FOR MEMBERS

Italian word of the day: ‘Appunto’

Italian word of the day: 'Appunto'
Photo: Annie Spratt/Unsplash
You might find this is just the word you're looking for.

How do you tell someone they’ve got it just right – not near enough or in the ball park, but spot on?

Appunto is the word you need. It means ‘exactly’ or ‘precisely’.

La cosa è andata appunto così.
That’s precisely how it went.

Appunto per questo ti ho fatto venire.
That’s exactly why I got you to come.

It’s often used to show that something or someone has shown up at just the right time.

Appunto, volevo proprio te.
You’re the very person I wanted to see.

Si parlava appunto di questo.
We were talking about that very thing.

You can also use appunto to answer a question in the affirmative – like giving a very emphatic ‘yes!’ or ‘indeed!’

– Mi aspettavi?
– Appunto!

– Were you waiting for me?
– Indeed I was!

That’s how you use appunto as an adverb, but don’t mix it up with the identical noun. Un appunto is a ‘critique’ or ‘objection’, while its plural form – gli appunti – means ‘notes’.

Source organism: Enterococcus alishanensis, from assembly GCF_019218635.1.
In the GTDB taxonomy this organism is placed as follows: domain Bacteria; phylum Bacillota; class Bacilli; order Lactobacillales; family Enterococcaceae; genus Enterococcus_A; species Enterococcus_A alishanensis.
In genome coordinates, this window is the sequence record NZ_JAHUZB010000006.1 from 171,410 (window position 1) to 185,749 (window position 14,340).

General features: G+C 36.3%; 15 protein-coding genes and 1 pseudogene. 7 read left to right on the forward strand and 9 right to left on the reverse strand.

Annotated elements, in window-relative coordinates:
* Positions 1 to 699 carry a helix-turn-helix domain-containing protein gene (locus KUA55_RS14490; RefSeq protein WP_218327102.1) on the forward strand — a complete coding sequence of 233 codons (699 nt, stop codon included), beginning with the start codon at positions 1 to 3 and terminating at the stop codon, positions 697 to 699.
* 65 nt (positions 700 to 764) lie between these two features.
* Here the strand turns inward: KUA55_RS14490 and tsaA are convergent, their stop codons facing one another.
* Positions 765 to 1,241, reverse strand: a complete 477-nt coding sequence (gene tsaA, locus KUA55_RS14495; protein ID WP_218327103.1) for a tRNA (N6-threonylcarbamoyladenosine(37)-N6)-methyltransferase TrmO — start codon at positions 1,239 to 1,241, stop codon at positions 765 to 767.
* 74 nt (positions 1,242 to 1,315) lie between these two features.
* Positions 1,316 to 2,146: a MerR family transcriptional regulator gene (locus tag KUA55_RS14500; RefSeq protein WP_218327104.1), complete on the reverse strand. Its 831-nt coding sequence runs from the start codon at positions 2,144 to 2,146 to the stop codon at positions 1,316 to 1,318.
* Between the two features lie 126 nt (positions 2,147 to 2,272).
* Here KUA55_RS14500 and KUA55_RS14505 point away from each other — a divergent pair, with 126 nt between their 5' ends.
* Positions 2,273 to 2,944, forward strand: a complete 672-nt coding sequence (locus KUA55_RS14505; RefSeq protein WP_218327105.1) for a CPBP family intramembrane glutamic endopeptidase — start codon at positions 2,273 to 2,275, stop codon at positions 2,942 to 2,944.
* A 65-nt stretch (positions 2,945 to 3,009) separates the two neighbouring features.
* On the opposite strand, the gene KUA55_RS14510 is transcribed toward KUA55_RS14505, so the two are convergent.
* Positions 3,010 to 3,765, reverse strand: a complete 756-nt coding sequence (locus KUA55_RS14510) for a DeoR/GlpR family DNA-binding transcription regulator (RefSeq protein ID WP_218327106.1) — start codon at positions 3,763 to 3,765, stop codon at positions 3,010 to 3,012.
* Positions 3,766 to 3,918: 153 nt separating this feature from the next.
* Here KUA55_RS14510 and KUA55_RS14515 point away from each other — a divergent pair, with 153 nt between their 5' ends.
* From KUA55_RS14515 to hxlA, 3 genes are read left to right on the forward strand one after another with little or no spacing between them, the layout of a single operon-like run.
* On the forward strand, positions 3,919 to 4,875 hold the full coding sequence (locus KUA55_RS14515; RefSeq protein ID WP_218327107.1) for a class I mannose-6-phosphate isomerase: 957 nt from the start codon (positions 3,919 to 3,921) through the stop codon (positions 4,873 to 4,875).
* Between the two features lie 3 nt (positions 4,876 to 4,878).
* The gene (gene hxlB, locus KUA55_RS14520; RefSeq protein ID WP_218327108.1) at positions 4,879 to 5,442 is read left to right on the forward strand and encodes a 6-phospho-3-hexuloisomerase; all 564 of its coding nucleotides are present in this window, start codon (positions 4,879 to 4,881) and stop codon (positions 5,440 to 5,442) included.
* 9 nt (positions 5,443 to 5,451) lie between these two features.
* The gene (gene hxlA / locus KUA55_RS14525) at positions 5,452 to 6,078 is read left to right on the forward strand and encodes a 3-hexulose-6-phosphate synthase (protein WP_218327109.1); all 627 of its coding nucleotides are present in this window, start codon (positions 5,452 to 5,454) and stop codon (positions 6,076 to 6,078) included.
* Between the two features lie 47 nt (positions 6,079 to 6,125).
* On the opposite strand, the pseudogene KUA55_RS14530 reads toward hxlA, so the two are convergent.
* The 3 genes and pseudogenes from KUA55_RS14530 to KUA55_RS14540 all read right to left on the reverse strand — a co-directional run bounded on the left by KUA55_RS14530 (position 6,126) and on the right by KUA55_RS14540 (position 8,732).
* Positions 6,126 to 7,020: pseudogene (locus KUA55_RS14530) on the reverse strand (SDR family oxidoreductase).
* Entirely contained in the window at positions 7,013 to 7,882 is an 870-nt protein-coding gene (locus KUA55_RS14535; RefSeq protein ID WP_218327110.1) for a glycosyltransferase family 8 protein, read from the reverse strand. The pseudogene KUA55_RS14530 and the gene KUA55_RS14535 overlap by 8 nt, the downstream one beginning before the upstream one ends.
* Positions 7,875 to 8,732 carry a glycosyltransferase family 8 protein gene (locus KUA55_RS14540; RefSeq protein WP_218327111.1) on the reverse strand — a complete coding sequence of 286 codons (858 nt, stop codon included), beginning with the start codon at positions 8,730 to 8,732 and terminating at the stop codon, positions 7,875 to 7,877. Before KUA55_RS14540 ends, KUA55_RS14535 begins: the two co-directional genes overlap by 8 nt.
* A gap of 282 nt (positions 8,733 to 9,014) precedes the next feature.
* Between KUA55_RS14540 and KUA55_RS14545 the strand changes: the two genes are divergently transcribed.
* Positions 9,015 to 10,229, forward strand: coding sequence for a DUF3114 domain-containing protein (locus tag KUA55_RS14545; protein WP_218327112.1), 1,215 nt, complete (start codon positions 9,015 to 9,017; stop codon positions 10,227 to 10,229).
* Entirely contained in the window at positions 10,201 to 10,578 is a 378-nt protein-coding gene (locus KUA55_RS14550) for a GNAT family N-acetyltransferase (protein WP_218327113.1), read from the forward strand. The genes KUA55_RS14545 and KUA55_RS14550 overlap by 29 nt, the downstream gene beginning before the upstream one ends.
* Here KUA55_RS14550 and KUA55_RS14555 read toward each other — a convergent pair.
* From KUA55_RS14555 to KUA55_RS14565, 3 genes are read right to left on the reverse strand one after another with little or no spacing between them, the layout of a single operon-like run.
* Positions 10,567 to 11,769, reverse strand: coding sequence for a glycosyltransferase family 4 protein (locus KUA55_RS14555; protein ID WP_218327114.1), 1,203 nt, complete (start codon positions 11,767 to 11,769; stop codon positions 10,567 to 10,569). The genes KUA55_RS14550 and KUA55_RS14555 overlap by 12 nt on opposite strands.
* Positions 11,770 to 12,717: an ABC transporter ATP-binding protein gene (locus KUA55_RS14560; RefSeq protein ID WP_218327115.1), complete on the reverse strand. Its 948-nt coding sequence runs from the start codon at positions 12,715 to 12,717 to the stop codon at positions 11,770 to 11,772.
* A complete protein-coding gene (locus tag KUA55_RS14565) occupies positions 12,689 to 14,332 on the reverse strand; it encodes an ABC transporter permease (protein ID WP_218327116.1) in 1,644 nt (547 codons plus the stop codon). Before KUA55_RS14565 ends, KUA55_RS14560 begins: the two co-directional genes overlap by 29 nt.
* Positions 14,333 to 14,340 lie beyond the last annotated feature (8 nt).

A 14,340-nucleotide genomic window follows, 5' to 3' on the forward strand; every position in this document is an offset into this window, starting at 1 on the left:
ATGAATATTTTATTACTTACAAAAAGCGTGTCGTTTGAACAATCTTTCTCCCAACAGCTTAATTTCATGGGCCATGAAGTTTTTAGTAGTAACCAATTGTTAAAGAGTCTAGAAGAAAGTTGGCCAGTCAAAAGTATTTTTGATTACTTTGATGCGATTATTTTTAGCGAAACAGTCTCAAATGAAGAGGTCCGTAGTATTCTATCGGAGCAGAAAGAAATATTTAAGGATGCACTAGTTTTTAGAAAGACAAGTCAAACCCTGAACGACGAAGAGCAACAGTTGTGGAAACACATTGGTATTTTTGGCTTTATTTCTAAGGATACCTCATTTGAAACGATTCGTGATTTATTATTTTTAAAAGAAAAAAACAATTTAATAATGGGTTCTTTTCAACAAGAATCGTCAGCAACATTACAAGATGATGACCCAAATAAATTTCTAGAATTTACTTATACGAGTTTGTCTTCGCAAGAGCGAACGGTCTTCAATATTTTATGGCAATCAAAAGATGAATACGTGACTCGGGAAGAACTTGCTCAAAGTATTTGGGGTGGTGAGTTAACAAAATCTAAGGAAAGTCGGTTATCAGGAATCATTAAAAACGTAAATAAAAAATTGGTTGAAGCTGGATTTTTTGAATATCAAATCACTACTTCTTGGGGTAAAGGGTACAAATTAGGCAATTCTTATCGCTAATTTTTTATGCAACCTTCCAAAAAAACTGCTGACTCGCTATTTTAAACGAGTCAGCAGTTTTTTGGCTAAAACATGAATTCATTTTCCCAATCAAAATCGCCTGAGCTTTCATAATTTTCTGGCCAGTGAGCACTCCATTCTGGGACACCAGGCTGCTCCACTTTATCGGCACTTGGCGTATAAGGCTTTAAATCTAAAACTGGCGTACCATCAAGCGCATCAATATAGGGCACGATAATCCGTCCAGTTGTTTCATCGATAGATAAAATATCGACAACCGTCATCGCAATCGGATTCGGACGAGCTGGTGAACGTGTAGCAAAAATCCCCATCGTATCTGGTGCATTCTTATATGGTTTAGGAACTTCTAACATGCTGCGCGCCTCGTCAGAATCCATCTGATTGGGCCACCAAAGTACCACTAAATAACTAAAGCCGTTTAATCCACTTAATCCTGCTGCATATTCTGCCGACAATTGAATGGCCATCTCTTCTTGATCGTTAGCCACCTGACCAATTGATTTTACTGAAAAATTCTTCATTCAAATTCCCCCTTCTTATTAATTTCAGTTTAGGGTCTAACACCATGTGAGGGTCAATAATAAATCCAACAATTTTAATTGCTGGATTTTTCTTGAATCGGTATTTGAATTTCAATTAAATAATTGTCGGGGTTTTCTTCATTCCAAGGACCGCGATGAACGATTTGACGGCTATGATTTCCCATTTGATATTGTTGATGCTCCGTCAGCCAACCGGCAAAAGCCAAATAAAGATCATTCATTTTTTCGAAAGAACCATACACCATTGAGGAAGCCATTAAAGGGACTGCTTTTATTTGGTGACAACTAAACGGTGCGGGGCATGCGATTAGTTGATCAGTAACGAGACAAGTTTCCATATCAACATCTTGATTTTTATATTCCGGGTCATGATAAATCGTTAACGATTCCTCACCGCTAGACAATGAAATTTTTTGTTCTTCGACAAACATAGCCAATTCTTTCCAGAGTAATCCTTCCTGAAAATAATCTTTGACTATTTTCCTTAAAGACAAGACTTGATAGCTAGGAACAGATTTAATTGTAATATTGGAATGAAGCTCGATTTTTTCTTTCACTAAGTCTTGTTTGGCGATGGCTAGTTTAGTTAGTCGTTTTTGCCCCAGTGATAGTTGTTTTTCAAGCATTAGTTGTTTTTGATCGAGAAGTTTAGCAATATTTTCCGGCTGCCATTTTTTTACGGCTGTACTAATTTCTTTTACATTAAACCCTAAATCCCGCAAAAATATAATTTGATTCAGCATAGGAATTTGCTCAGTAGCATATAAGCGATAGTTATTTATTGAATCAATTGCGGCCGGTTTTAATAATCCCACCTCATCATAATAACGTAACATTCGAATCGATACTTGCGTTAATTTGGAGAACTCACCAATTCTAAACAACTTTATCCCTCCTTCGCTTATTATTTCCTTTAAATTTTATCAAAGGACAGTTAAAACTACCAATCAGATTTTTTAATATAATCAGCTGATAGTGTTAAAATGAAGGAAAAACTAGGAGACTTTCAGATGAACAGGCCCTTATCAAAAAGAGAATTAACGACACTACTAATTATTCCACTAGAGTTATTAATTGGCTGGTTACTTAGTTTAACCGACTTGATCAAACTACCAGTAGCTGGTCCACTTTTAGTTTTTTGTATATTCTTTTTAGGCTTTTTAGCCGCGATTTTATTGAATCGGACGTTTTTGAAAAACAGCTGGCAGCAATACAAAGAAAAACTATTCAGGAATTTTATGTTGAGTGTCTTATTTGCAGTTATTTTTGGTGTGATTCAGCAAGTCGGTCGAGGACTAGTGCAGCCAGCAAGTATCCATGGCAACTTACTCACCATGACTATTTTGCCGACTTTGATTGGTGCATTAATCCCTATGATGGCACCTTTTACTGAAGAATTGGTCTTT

Ho dimenticato di prendere appunti.
I forgot to take notes.

Ho un appunto da farti.
I have an objection to make.

Do you have a favourite Italian word you’d like us to feature? If so, please email us with your suggestion.


Member comments

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  1. I have difficulty in knowing how to say “play a CD”. The Italian constructs don’t seem to follow the pattern of the English ones. I am not well understood if I use “suonare” and definitely not if I use “giocare”! But using mettere doesn’t feel right to me. Some examples, please …….

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